With all of the focus on efforts to repeal the Affordable Care Act, another story about health care reform has gone largely unnoticed. The Obama Administration has been working furiously to draft the rules by which the new health care system will work. So far, they seem to be doing pretty well. But wouldn't you know it? The Republicans want to put a stop to that.

To get a sense of the work that's going on, take a closer look at the draft regulation the administration released on Tuesday. It coveres “rate review,” which gives state and federal officials the power to review proposed premium increases that seem "unreasonable." The Affordable Care Act doesn't give federal authorities the ability to reject such increases per se, although some states have that power already. But it would allow officials to block plans with high premium increases from the new insurance exchanges, where individuals and small businesses will be getting coverage.

The idea behind rate review, as you might expect, is to protect consumers from the large, double-digit rate hikes that make news from time to time. As you may recall, Wellpoint in California issued a series of such hikes earlier this year, not long after the Massachusetts special election that cost the Democrats’ their filibuster-proof super-majority in the Senate. The publicity over those hikes likely helped President Obama, Speaker Nancy Pelosi, and their allies to rally Democrats and finally pass the bill.

OK, but how well will rate review actually work? It’s impossible to say right now. The health insurance industry notes, correctly, that rising premiums reflect underlying forces in the health care system—too much wasteful treatment, monopoly power from some hospital groups, etc.—over which insurers have little control. Critics on the right maintain that the pressure will simply drive insurers out of business. But, again, rate review already exists in many states; the Affordable Care Act merely extends the practice nationwide. And nobody expects insurers to hold down on their own; this provision is one of literally dozens of cost control measures in the law, many of them targeting doctors, hospitals, and, yes, patients—all of whom will need to change their behavior if we are to reduce inflation.

A better question, perhaps, is whether the regulation is too weak. Under this new regulation, the “unreasonable” increase that triggers a review is 10 percent. That’s actually higher than what medical inflation has been lately, suggesting the standard may be too lax. Also, as Timothy Jost notes, the regulation doesn't apply to insurance from larger employers, even though that seems to be what the law anticipates. Still, it's within the individual and small business markets these outrageous rate hikes have been such a notorious problem. And administration officials and their allies think the negative publicity from rate review will make insurers think twice before jacking up rates. Remember that this is all taking place within the new insurance exchanges, where individuals and small businesses will (if everything works) be doing the kind of shopping and bargaing-hunting that most of them don’t, and can’t, do now. Among other things, the websites where people pick their insurance will state clearly whether a particular plan has been flagged for review.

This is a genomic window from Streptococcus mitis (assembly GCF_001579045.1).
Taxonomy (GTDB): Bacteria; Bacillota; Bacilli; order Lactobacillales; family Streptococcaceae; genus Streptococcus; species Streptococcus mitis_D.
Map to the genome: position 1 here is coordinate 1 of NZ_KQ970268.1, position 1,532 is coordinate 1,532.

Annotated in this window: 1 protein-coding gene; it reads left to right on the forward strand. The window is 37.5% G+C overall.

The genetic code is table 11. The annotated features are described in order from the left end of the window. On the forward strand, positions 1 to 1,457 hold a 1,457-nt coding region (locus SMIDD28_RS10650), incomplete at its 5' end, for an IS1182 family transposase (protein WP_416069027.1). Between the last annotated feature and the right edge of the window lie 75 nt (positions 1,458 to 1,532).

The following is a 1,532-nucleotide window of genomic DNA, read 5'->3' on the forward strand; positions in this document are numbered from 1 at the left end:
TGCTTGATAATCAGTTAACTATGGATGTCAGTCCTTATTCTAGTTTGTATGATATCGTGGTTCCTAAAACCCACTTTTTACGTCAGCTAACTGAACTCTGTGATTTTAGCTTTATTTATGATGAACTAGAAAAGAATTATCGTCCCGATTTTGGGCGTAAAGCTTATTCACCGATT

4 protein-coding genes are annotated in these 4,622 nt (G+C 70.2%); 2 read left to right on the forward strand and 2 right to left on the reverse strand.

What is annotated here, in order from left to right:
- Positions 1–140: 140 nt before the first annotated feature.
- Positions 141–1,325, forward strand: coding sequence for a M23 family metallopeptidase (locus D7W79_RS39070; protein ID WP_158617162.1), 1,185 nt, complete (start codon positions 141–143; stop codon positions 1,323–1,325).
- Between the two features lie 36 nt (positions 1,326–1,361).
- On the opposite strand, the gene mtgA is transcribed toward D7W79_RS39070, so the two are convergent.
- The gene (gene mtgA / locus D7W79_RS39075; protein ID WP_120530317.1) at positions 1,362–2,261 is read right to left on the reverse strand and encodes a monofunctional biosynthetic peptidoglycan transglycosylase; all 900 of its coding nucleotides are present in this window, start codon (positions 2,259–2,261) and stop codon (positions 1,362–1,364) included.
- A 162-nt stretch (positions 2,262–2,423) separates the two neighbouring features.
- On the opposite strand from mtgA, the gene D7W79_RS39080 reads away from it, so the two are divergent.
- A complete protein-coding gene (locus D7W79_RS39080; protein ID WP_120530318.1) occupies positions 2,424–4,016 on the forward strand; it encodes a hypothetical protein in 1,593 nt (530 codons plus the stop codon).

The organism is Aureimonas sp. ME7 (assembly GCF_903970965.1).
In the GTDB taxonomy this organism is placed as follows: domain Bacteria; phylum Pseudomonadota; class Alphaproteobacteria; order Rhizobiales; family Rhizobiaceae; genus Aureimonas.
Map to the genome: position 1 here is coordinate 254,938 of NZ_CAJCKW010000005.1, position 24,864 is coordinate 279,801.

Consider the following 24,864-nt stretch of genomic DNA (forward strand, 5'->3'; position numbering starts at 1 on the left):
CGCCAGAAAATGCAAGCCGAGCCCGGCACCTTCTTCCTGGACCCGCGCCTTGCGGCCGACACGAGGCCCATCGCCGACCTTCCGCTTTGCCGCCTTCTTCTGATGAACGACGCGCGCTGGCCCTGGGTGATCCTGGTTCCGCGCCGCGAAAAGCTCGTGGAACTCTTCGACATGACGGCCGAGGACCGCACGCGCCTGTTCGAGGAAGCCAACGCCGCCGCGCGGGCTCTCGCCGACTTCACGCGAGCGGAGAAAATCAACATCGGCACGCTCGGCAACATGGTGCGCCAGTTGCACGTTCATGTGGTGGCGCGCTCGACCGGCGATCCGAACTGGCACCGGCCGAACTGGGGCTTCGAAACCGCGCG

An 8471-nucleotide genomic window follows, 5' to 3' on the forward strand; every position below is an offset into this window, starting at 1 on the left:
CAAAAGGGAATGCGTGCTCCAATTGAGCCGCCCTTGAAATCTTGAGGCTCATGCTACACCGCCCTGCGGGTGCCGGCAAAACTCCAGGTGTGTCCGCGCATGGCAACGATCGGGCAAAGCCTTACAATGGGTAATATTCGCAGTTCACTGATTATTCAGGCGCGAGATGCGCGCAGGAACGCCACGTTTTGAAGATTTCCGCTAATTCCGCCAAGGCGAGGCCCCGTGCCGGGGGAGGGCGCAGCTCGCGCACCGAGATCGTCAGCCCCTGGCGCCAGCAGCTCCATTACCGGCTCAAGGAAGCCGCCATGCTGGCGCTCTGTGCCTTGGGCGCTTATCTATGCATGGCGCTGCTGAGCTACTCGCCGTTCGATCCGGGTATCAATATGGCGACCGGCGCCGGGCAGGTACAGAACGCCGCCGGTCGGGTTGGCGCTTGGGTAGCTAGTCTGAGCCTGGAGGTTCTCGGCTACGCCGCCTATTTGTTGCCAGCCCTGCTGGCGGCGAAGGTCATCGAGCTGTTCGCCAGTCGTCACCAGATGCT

Again, it's really hard to be sure about how the regulation will work out, particularly since it's one of so many moving pieces. But one hopeful sign about the administration's regulatory process so far is that most of the proposals are generating protests from the health care industry, but not threats or panic. That suggests the regulations are at least in the right ballpark--strong enough to change behavior, but not strong enough to cause the kind of serious disruption that would rattle the public and potentially make coverage less reliable, at least for the next two to three years. (Yes, I would prefer a reform that actually did disrupt things a lot more. But that’s a separate conversation.)

Of course, whether the administration can continue churning out these regulations is very much an open question. As Ezra Klein noted the other day, the temporary appropriations bill that Congress just passed in order to fund the government for the next three months doesn’t include money for implementing health care reform. It’s not clear exactly how big, or immediate, an impact that will have. The administration can shuffle funding here and there, plus infamous “doc fix” bill that passed a few weeks ago may have had some implementation dollars tucked into it. But it’s likely to cause at least some problems. And, what’s more, the Republicans have made very clear their intent to deny the administration the money it needs to implement health care reform. That fight is almost certainly coming soon.

It won’t be the first time a party in Congress used its power to appropriate funds in order to starve a policy it doesn’t like. But hopefully somebody on the other side of the aisle has started thinking about ways to make the Republicans explain, and defend, their actions. Defunding health care reform might not sound so appealing if, instead of stopping the IRS from collecting penalties, it means stopping government watchdogs from holding insurance companies more accountable.

By the way, funding government with these short, temporary measures won’t just hurt health care reform. David Herszenhorn had a good story about that in the New York Times on Wednesday.